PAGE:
After getting my fill of the lively city life that Jamaica has to offer, I moved up northeast to the sleepy town of Port Antonio. This region of the island is far away from the traditional tourist belt and boasts some of the most beautiful scenery that the country has to offer. Located at the foothills of the Blue Mountains, you get the best of both worlds—from mountain adventures to wide stretches of sandy beaches.
I chose to stay in Porty Hostel, the only dorm accommodation available in the town, to try to get some inspiration for things to do while there. As it was only a five-minute walk to the town center, I quickly set out to explore. Although there’s not much in terms of shopping and nightlife, there are a few amazing eateries where I managed to pick up some of the best jerk chicken I’d eaten so far at the Boston Jerk Centre.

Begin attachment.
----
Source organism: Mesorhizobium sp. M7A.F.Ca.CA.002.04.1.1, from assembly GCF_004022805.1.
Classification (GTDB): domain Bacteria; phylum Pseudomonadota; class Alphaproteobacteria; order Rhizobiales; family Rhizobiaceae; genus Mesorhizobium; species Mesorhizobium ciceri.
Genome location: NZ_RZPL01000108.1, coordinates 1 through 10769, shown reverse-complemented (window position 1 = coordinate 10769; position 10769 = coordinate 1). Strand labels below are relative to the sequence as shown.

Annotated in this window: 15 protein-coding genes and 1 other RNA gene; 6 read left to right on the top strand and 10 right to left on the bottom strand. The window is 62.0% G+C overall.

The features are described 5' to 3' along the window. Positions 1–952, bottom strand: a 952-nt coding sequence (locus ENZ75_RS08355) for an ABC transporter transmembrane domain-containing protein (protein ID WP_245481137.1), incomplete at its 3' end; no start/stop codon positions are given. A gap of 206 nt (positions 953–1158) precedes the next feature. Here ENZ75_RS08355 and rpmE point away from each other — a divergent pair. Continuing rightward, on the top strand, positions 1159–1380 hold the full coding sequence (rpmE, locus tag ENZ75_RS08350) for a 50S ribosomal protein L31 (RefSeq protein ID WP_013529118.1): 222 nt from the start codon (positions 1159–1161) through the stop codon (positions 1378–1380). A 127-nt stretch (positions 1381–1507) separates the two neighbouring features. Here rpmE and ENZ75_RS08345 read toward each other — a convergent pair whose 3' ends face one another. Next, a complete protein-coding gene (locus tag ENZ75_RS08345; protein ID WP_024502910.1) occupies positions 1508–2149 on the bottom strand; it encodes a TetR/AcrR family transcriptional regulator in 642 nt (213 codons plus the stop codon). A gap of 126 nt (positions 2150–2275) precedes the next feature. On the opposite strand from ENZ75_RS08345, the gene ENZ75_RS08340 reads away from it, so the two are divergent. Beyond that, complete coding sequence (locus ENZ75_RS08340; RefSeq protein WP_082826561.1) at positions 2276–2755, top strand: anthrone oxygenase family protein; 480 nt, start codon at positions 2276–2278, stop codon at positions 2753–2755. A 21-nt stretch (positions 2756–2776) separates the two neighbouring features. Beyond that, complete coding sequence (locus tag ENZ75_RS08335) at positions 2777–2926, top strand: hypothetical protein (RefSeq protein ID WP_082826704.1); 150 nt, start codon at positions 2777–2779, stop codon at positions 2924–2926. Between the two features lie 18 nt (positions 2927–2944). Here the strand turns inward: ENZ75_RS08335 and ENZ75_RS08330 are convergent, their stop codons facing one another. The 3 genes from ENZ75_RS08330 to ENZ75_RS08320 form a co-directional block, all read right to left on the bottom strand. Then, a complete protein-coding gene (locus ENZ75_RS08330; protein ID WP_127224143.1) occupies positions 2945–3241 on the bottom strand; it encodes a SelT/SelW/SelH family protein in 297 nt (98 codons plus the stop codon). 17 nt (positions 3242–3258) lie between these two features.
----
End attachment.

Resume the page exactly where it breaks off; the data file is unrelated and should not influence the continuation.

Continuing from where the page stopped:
After getting a list of recommendations from the owner, the next few days were spent touring the local attractions. As one of the rainier parts of the island, Port Antonio is known for is lush greenery and spectacular waterfalls. One of the best examples of this was the Somerset Falls. For only a $5 entry fee, I spent the day climbing, jumping and swimming around this luxurious location.
On the other side of town, I stopped off to visit what might be Jamaica’s most beautiful and famous landmark—the Blue Lagoon. Brought to notoriety by the 1980 film of the same name, the pool is an idyllic spot and not to be missed by anyone wanting to see what the “real” Jamaica has to offer.
The last stop on my trip was Negril in the west. Although this is a well-known resort town, I figured there’d still be places to avoid the tourists and was quite looking forward to a bit of self-indulgent sunbathing and beach time. Although I struggled to find any dorm hostels online, my final choice of accommodation was definitely worth it.
The Negril Yoga Centre is a small and quaint guesthouse, with only twelve rooms. But what they lack in size they more than make up for in character. As well as offering the obvious yoga and massage classes, they also make their own yogurt and cheese and grow their own sprouts. Guests can request local and delicious meals from staff at any point during their stay.